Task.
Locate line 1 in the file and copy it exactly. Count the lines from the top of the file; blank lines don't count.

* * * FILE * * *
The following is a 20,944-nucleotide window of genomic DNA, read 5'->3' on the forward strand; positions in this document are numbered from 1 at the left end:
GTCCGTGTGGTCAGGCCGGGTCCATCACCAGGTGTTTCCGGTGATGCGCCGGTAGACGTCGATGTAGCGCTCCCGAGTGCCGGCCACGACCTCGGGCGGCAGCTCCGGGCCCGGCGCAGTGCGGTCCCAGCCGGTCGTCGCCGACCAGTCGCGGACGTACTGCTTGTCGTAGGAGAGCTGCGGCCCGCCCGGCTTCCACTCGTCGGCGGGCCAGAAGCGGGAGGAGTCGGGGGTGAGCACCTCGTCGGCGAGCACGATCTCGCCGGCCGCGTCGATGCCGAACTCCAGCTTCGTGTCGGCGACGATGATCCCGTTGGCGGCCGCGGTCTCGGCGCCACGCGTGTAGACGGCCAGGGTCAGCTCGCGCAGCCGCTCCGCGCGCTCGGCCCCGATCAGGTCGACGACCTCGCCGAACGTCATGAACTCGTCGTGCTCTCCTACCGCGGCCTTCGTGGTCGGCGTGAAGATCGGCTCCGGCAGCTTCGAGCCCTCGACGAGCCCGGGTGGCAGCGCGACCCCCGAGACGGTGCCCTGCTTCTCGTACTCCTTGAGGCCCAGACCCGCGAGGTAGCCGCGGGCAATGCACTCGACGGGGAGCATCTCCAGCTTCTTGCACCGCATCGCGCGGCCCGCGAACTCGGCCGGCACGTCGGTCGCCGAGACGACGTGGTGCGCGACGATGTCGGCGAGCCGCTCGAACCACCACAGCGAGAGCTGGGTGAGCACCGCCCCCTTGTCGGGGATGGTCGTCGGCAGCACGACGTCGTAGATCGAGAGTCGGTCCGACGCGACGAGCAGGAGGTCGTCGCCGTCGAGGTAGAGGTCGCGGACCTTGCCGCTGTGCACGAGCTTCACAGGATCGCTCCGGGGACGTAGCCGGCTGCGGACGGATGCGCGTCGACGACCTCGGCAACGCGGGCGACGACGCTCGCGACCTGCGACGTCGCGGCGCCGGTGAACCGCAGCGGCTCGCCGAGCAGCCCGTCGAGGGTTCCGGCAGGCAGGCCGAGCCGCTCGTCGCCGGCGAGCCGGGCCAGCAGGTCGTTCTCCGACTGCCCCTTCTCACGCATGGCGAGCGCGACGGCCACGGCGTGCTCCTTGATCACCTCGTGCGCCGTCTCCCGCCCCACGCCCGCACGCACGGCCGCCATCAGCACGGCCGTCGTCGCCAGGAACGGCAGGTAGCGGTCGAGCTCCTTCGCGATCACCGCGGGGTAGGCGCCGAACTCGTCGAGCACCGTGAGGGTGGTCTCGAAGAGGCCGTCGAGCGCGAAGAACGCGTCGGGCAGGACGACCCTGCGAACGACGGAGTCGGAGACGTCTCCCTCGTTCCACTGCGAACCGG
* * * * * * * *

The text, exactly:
The following is a 20,944-nucleotide window of genomic DNA, read 5'->3' on the forward strand; positions in this document are numbered from 1 at the left end: